Our academic experts are ready and waiting to assist with any writing project you may have. From simple essay plans, through to full dissertations, you can guarantee we have a service perfectly matched to your needs.View our services
Although I am not in disagreement with Honeybone that merging of square and nurse exists within Liverpool it is unjustified to say that this appears in its surrounding areas. This must must be restricted to Liverpool and distinct of the city as I have not heard this outside of this area and I do not have such linguistic feature. As I do not originate from Liverpool this is expected; from birth my influences came solely from my surroundings of Chester which is a lot subtler compared to that of scouse and it is was only as I grew up that I came into more frequent contact with Liverpool and changed the way I spoke. Not having a particular accent from birth, it is likely that I will not have every feature as this could be innate. There is definitely a desire within in my area to sound “more scouse” and this is becoming a lot more noticeable.
The idea of “wrong language” is an unclear and somewhat unambiguous concept. What defines a wrong language? This concept that is made up of different kinds of distinctions of what is a wrong language such as stylish-shabby, clean-dirty, ugly and beautiful. According to Mary Douglas these distinctions are based on the culture we live in; naturally, language adapts itself to the situation of use and reflects the social variation of the speaker, so therefore linguistic variation is ultimately inevitable. There is no right or wrong language, it is only wrong in the eyes of those evaluate the language (Andersson and Trudgill, 1990).
To discuss this, one must consider the idea of descriptivism vs prescriptivism. Prescriptive grammarians would argue that language is a set of rules that should be taught and enforced to use language in the “correct” way. They follow the classic grammars of Greek and Latin and aim to preserve these early forms. By contrast, descriptive grammar highlights the language in current use, not saying how it should be used. There are arguments for either side, if we consider the prescriptive view we could argue that the language produced by its native speakers based on their inherent, subconscious rules is the correct way to produce language (Vakkilainen, 2015). Whereas descriptivist’s accept that there are no such rules and there is no wrong language; it is just a reflection of general trends of language use. For example, “yous” has become popular with English-speaking countries. There is a tendency for people to dislike such innovations, regarding them as incorrect (Andersson and Trudgill, 1990) however these communities have found it useful to create a distinct word for the plural you thus is justifiable.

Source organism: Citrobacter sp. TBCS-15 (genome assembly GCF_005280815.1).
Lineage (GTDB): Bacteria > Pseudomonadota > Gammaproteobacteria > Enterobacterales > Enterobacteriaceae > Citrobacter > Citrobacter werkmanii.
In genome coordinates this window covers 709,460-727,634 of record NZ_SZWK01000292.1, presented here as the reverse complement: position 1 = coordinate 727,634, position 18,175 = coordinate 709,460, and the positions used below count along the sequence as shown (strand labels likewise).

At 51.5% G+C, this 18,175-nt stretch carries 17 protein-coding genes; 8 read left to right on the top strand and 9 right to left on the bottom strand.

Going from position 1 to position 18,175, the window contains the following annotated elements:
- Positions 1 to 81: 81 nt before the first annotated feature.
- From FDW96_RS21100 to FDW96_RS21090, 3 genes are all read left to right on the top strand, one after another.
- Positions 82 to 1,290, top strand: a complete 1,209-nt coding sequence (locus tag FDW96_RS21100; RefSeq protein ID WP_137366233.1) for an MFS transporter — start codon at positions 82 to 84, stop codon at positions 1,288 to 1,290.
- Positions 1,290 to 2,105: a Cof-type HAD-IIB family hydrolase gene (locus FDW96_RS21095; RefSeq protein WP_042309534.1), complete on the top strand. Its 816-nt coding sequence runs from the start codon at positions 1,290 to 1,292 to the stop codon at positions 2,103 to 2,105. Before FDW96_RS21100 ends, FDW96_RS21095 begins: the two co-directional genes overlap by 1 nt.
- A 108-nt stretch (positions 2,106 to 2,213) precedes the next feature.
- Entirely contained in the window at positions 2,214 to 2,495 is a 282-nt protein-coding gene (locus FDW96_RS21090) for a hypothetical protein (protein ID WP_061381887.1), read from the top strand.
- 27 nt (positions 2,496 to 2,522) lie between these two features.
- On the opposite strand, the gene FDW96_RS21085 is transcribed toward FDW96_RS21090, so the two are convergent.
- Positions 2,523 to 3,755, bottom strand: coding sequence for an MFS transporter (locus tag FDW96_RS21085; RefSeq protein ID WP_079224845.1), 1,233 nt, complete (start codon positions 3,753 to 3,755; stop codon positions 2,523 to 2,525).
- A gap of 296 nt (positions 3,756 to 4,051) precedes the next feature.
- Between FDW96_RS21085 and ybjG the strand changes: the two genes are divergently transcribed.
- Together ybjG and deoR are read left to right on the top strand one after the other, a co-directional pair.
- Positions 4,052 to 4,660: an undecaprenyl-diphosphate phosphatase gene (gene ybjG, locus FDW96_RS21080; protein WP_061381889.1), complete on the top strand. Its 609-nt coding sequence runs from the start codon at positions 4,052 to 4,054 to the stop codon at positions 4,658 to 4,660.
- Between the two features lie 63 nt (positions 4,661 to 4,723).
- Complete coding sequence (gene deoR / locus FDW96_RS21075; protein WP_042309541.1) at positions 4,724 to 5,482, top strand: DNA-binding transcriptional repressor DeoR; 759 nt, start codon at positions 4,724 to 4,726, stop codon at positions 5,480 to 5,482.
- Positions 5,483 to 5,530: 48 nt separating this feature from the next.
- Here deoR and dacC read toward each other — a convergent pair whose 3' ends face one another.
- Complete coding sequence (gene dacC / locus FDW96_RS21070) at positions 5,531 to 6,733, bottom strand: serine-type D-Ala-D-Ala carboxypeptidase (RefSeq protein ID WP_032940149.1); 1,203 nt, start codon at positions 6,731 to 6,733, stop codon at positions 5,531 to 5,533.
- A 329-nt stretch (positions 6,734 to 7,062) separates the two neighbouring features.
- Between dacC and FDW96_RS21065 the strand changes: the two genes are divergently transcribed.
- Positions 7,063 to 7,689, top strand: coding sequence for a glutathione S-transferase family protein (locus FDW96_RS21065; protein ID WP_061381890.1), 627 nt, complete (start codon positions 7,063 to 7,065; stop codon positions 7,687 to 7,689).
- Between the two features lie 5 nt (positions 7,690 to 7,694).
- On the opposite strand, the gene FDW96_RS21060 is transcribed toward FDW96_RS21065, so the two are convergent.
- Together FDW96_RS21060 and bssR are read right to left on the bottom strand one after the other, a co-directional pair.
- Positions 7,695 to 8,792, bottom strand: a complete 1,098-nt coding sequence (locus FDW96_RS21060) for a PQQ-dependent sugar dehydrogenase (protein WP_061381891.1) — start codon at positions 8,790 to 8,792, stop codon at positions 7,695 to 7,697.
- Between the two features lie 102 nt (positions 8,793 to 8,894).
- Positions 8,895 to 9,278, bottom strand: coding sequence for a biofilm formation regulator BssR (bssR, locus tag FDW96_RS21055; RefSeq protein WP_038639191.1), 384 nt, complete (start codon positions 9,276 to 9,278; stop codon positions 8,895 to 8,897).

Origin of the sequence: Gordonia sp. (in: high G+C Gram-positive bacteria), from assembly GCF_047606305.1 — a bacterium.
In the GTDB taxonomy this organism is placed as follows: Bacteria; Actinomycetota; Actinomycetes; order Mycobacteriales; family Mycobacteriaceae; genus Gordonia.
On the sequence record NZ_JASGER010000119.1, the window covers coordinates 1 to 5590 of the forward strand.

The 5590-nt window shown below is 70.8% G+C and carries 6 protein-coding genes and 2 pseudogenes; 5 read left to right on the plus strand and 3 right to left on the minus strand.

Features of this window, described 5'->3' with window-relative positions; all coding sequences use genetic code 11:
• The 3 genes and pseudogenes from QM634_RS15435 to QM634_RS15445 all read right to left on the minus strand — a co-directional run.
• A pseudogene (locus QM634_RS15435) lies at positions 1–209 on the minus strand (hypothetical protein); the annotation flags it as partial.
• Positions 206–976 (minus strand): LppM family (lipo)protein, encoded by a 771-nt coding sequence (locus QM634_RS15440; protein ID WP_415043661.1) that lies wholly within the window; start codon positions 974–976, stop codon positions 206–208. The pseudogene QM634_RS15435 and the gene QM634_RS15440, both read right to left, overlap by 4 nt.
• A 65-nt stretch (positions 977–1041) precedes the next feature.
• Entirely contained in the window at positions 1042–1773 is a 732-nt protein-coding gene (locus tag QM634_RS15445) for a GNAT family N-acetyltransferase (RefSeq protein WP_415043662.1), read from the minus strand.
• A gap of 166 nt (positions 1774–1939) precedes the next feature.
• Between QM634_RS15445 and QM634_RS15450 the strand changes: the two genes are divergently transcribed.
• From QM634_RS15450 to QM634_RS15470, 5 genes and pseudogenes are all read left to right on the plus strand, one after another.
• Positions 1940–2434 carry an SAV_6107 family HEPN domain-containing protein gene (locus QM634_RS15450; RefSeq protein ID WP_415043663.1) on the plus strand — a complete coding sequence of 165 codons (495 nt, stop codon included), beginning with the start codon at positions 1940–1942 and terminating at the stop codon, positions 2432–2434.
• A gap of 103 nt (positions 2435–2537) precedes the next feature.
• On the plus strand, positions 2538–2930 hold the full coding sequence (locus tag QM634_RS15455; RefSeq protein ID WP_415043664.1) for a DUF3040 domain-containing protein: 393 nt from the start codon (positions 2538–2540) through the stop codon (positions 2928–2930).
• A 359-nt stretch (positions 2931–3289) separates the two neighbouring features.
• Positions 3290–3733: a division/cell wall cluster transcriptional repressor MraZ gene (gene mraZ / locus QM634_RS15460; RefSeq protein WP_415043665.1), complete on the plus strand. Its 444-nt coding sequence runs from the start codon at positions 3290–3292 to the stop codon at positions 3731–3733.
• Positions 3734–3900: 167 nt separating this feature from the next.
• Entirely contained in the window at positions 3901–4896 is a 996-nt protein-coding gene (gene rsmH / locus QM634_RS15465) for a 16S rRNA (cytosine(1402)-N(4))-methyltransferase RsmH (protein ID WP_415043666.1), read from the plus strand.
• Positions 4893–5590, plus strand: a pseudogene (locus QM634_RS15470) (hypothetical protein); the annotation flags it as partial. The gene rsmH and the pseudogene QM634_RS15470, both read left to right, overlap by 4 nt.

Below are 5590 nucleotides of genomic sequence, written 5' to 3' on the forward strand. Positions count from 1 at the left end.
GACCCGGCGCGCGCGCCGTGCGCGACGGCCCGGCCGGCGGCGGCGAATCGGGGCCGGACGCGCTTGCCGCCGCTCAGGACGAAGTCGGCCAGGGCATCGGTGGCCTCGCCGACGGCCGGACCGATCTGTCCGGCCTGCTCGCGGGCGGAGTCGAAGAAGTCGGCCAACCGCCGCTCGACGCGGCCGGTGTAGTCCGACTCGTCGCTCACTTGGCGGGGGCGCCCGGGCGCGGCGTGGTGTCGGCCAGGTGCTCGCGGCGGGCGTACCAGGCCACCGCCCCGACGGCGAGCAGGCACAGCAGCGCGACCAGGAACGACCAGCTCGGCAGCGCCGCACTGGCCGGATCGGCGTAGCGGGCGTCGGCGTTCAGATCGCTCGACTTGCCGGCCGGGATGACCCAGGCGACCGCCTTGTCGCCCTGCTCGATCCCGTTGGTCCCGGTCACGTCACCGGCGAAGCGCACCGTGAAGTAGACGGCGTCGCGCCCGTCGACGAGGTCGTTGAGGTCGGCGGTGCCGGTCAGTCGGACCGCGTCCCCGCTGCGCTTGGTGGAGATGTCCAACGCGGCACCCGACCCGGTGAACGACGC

The ultimate question into this debate is who decides what is right or wrong? This has much to do with social standing, much of the “condemned” language comes from social groups other than the educated middle classes–professional people (Finegan, 1980). Take the pronunciation of r for example, Janet Holmes expresses that even though there is nothing good or bad about r-pronouncing, in more middle-class communities it is regarded as humorous and evident of lack of education and in others is deemed good speech (Holmes, 2004). Although a standard language is useful in terms of print and literature, it is not right to say that the language of middle-class speakers is not better than the language of other social groups. Language references such as dictionaries are an example of language and should simply be referenced, not all social situations require a formal way of speaking and vice versa. Language is an expression of character and defines a person. You can gain great insight into an individual from their use of language and should not be frowned upon because they aren’t using RP but instead this uniqueness should be celebrated. Ultimately, there isn’t such a thing as a “wrong” language just a different way of using it.
Cite This Work
To export a reference to this article please select a referencing stye below:
Related ServicesView all
DMCA / Removal Request
If you are the original writer of this essay and no longer wish to have your work published on UKEssays.com then please: